Ombudsman (from Swedish “representative”) is a specially elected (appointed) official who monitors the human rights situation in various administrative agencies. This term is of Scandinavian origin and means an official who receives complaints. Official job titles in different countries vary. The first Parliamentary ombudsman was instituted by the Riksdag of Sweden in 1809, according to the adopted constitution of the same year.
For a long time, the idea of an ombudsman has not been adopted in other jurisdictions, except for Sweden. However, over time the post of ombudsman was introduced in other Nordic countries, which followed the Swedish example. Finland did so in 1919, Norway – in 1952 and Denmark a year later. The first non-European country, which introduced an ombudsman, was New Zealand in 1962. Poland was the first socialist country, which introduced this position (in 1987). Nowadays, one hundred countries around the world have ombudsmen in office.
In contrast to prosecutors, ombudsmen investigate the cases not only from the standpoint of law, but also its effectiveness, feasibility, fairness, and justice. Officials of this kind have different names: the actual ombudsmen are employed in the Nordic countries; the Public Defender is the name of the same position in Spain and Colombia, an intermediary – in France, the lawyer of the people – in Romania. In the UK, there are three types of officials: the Parliamentary Commissioner for Administrative Affairs (The Parliamentary Commissioner for Administration, PCA, established in 1967), Commissioner for Health (The Health Service Commissioners, HSC, since 1973) and the Commissioner for local administration (Commissioners for Local Administration, CLA, since 1976).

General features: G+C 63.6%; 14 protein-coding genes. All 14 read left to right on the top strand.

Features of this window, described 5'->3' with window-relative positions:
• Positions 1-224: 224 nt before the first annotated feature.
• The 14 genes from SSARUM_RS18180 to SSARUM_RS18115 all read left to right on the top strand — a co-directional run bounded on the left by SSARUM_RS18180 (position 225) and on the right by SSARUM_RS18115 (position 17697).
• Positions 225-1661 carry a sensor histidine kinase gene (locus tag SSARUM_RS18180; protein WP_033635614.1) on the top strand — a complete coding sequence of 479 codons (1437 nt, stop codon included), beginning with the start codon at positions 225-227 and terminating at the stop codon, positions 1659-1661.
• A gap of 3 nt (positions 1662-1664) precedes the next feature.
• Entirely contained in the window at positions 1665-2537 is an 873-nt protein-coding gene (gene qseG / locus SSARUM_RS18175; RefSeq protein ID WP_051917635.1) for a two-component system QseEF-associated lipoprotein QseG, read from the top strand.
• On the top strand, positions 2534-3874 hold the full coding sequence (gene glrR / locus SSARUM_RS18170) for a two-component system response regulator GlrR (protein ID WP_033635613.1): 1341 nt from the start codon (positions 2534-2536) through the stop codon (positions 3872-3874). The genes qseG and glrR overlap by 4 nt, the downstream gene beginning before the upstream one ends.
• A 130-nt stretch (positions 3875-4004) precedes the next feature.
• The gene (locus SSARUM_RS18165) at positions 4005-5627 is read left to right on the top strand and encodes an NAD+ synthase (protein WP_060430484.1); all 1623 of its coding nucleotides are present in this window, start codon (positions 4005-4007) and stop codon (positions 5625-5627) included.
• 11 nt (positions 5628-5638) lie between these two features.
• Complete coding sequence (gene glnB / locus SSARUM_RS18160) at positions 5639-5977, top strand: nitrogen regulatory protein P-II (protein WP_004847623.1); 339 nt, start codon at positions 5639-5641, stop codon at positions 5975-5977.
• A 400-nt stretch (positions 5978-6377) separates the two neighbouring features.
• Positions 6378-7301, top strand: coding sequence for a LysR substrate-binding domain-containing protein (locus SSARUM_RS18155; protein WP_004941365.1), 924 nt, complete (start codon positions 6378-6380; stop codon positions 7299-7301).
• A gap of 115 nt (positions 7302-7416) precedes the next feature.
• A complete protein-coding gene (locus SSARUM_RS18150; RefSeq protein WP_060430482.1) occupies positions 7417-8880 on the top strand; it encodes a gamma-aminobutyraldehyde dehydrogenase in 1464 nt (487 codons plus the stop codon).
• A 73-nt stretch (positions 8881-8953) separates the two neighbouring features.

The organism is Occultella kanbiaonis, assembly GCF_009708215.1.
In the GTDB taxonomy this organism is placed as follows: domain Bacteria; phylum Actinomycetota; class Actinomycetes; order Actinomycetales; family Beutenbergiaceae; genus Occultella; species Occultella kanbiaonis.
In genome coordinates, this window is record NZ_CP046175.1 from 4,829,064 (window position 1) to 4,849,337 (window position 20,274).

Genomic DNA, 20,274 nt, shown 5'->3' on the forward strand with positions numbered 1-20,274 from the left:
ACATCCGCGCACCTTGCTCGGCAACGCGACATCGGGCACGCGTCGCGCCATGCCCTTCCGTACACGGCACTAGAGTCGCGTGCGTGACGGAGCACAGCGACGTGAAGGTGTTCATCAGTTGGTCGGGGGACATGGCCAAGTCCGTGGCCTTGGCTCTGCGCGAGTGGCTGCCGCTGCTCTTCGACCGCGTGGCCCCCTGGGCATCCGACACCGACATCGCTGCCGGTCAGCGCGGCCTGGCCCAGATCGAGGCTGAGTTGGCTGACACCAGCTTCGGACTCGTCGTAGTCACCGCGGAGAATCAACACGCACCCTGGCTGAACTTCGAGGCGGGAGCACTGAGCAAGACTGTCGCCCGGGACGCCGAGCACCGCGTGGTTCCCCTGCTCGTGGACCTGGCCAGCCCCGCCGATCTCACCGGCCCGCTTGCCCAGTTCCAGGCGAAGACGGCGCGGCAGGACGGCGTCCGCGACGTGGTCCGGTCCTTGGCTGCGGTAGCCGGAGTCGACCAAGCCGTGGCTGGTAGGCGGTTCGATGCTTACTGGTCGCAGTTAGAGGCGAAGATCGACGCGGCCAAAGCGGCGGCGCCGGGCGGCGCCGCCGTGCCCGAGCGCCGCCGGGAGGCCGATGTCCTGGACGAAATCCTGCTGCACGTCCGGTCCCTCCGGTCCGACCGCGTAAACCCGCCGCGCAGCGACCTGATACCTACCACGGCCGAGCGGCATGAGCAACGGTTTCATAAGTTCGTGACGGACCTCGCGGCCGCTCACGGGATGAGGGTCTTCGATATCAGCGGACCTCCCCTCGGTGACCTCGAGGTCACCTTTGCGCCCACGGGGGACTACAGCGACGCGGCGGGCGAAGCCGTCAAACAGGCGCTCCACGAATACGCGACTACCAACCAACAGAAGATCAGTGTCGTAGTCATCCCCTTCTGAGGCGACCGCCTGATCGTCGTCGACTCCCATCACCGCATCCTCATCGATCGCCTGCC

Ombudsman can be elected or appointed. In Spain, he is elected for five years by the Parliament; in Namibia – appointed by the President, in France – by the Council of Ministers. In most countries, any citizen may appeal directly to the ombudsman. In case neglect or abuse is detected, ombudsman indicates this to the required officials and asks them to fix the problem. If they refuse, he may appeal to the judiciary, or the Parliament. Ombudsmen do not only act on the complaints of citizens, but also on their own initiative.
By international standards, the number of cases investigated by the British ombudsmen is not significant. This fact is often taken as an indicator of high level of the British government administration. It can also be attributed to ignorance of the citizens, who do not know about the existence and role of the ombudsmen. The members of parliament do not encourage the appearance of alternative officials, who have public powers in the spheres, which they perceive as the area of their competence. So they diminish the importance of the ombudsman. A limited jurisdiction of the ombudsman also leads to the fact that many complaints are not even considered.